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Image guided radiotherapy with control engineering

 

Introduction

The European integrated project MAESTRO (Methods and Advanced Equipment for Simulation and Treatment in Radiation Oncology) aims to provide a European alternative to American funded research on image guided radiation therapy (IGRT). Unique to the project is the combination of radiotherapy physics, medical imaging and control engineering to improve the behaviour of current radiotherapy treatment devices.

Overall aims and objectives

To develop new control techniques to enable radiotherapy treatment equipment to move accurately and adapt to detectable organ and patient motion

Organ motion prediction

Facts:

There are delays between organ motion and machine reaction:

 MLC, gantry, PSS are electromechanical devices with limited response time (0.12s to 0.33s)
 Lags are introduced by imaging systems (0.03s to 0.09s for marker tracking, and larger for image or volume imaging)

Problem:

By the time the MLC or PSS reaches a desired position, the organs have moved.

Solutions:

- Identify system limitations, delays/lags,
- Predict organ position
- Re-design the control system to account for system’s delays and dynamics.

 

Approach to organ motion compensation

i) Analyse the performance of Elekta, Varian and Siemens equipment through a series of test campaigns involving the University Hospitals Coventry and Warwickshire NHS Trust (UHCW), Coventry, the Newcastle General Hospital, Newcastle, the Western General Hospital, Edinburgh and the Addenbrookes Hospital in Cambridge

ii) Develop representative models of the system to be controlled.

iii) Utilise the models developed to design new model based control strategies to improve the speed of response and accuracy of motion.

iv) Using predicted as well as measured organ motion, calculate the ‘reference’ that must be followed by the device controlled (e.g. MLC, PSS, gantry) to minimise influence of organ motion on treatment quality.

   

IGRT Phantoms

i)   Identify type, range, speed, acceleration of organ motion.

ii)   Design phantoms for various treatment sites.

iii)  Program control system to move phantoms.

iv)  Assess accuracy of phantoms.

v)  Use phantoms to assess IGRT and generate test images.

 

 

Organ motion modelling and prediction


i)    Understand the ‘system’ via organ motion analysis

ii)   Develop models to understand the system and generate organ motion trajectories for the phantoms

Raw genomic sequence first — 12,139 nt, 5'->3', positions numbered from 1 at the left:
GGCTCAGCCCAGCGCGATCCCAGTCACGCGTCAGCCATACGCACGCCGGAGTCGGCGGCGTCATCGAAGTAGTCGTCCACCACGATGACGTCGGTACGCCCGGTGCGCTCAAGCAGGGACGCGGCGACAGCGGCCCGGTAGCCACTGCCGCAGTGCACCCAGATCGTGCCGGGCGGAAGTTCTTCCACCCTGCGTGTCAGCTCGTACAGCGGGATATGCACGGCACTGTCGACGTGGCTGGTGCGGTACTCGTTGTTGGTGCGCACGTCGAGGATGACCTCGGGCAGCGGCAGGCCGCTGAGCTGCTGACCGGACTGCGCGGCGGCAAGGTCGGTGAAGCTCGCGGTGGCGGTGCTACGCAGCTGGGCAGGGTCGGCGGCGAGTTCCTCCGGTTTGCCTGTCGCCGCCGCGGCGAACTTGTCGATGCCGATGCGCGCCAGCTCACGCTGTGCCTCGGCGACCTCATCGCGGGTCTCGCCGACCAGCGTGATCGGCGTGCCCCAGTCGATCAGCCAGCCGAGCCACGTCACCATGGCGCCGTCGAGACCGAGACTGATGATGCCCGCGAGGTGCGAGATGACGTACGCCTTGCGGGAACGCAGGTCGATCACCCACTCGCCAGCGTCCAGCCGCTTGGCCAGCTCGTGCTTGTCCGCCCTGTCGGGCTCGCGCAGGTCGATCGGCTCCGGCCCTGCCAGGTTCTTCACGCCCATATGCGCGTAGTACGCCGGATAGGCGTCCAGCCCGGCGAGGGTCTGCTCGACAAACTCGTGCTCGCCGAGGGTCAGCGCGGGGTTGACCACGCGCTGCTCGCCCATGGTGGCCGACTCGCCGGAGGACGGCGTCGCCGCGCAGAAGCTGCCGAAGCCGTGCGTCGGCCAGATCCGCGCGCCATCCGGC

iii)  Develop predictors

     - Neural Networks, a powerful ‘black box’ predictor if used appropriately

    - Model based prediction such as Kalman filter, Interactive Multiple Models, bilinear filters and polynomials.

iv)  Evaluate the predictors

 

 

Results and Conclusions

The PSS hysteresis was found to be insignificant as opposed to the table top deflection with some of the newest carbon fibre units being the worse performers.

The gantry motion circularity was found to be adequate (within 0.3mm RMS), with the size of the mechanical isocentre being between 0.8mm and 1.4mm diameter.

The PSS model developed includes the effect of deflection and nonlinearities such as friction.

The best average predictor for 0.2s ahead was found to be the artificial neural network (ANN) followed by the interactive multiple model (IMM) filter and the Kalman filter with RMS error prediction of 0.6, 0.98 and 1.1mm respectively. IMM is much simpler to implement than the ANN developed and does not lead to large maximal error that may occur when extreme breathing patterns occur.

A preliminary control system was developed and gave rise to promising results.

 

Acknowledgements

The Authors are thankful to the Physics staff at Addenbrookes, Western General and Newcastle General Hospitals for their help in realising the experimental work presented in this poster and to the Virginia Commonwealth University, USA and the Hokkaido University Hospital, Japan for providing organ motion data.

For more details, please use the following link : Coventry publications